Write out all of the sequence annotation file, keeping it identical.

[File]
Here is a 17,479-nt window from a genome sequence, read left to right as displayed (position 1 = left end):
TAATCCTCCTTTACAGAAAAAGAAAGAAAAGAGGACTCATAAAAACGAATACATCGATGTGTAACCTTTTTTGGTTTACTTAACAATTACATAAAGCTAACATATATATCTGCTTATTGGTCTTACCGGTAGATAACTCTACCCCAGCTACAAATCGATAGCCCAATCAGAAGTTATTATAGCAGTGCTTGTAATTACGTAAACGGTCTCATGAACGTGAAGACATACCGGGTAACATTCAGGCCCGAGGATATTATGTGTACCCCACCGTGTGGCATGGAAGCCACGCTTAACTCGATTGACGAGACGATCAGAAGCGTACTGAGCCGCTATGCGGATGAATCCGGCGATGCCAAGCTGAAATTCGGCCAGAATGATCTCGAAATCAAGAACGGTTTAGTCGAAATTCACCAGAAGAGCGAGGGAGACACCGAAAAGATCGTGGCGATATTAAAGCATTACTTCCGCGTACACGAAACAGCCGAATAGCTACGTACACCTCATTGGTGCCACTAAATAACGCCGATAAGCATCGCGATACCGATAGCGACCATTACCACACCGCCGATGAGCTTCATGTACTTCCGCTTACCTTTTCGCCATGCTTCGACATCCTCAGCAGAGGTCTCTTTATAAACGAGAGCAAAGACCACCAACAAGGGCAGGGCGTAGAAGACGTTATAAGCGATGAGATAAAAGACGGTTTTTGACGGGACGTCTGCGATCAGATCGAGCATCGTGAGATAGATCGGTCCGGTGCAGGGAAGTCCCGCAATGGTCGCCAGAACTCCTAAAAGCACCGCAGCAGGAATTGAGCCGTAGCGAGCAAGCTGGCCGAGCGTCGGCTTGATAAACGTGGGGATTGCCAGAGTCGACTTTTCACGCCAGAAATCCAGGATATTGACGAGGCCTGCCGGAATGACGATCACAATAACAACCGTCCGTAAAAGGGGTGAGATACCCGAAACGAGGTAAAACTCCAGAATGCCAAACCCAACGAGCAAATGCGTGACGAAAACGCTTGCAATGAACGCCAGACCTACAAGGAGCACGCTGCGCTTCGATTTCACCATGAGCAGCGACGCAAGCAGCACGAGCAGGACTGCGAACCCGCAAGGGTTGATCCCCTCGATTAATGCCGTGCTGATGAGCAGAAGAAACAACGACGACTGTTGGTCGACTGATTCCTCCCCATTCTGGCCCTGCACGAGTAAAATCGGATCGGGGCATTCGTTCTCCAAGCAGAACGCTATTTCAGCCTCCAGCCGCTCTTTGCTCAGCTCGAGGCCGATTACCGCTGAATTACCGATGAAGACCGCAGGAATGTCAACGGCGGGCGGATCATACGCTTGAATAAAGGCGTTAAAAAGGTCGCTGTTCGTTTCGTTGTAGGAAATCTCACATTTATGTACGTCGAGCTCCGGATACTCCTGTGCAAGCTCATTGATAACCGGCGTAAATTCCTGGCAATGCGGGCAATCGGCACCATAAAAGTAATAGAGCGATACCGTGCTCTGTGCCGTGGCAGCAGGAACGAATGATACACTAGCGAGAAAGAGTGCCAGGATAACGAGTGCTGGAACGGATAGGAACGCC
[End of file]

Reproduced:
Here is a 17,479-nt window from a genome sequence, read left to right as displayed (position 1 = left end):
TAATCCTCCTTTACAGAAAAAGAAAGAAAAGAGGACTCATAAAAACGAATACATCGATGTGTAACCTTTTTTGGTTTACTTAACAATTACATAAAGCTAACATATATATCTGCTTATTGGTCTTACCGGTAGATAACTCTACCCCAGCTACAAATCGATAGCCCAATCAGAAGTTATTATAGCAGTGCTTGTAATTACGTAAACGGTCTCATGAACGTGAAGACATACCGGGTAACATTCAGGCCCGAGGATATTATGTGTACCCCACCGTGTGGCATGGAAGCCACGCTTAACTCGATTGACGAGACGATCAGAAGCGTACTGAGCCGCTATGCGGATGAATCCGGCGATGCCAAGCTGAAATTCGGCCAGAATGATCTCGAAATCAAGAACGGTTTAGTCGAAATTCACCAGAAGAGCGAGGGAGACACCGAAAAGATCGTGGCGATATTAAAGCATTACTTCCGCGTACACGAAACAGCCGAATAGCTACGTACACCTCATTGGTGCCACTAAATAACGCCGATAAGCATCGCGATACCGATAGCGACCATTACCACACCGCCGATGAGCTTCATGTACTTCCGCTTACCTTTTCGCCATGCTTCGACATCCTCAGCAGAGGTCTCTTTATAAACGAGAGCAAAGACCACCAACAAGGGCAGGGCGTAGAAGACGTTATAAGCGATGAGATAAAAGACGGTTTTTGACGGGACGTCTGCGATCAGATCGAGCATCGTGAGATAGATCGGTCCGGTGCAGGGAAGTCCCGCAATGGTCGCCAGAACTCCTAAAAGCACCGCAGCAGGAATTGAGCCGTAGCGAGCAAGCTGGCCGAGCGTCGGCTTGATAAACGTGGGGATTGCCAGAGTCGACTTTTCACGCCAGAAATCCAGGATATTGACGAGGCCTGCCGGAATGACGATCACAATAACAACCGTCCGTAAAAGGGGTGAGATACCCGAAACGAGGTAAAACTCCAGAATGCCAAACCCAACGAGCAAATGCGTGACGAAAACGCTTGCAATGAACGCCAGACCTACAAGGAGCACGCTGCGCTTCGATTTCACCATGAGCAGCGACGCAAGCAGCACGAGCAGGACTGCGAACCCGCAAGGGTTGATCCCCTCGATTAATGCCGTGCTGATGAGCAGAAGAAACAACGACGACTGTTGGTCGACTGATTCCTCCCCATTCTGGCCCTGCACGAGTAAAATCGGATCGGGGCATTCGTTCTCCAAGCAGAACGCTATTTCAGCCTCCAGCCGCTCTTTGCTCAGCTCGAGGCCGATTACCGCTGAATTACCGATGAAGACCGCAGGAATGTCAACGGCGGGCGGATCATACGCTTGAATAAAGGCGTTAAAAAGGTCGCTGTTCGTTTCGTTGTAGGAAATCTCACATTTATGTACGTCGAGCTCCGGATACTCCTGTGCAAGCTCATTGATAACCGGCGTAAATTCCTGGCAATGCGGGCAATCGGCACCATAAAAGTAATAGAGCGATACCGTGCTCTGTGCCGTGGCAGCAGGAACGAATGATACACTAGCGAGAAAGAGTGCCAGGATAACGAGTGCTGGAACGGATAGGAACGCC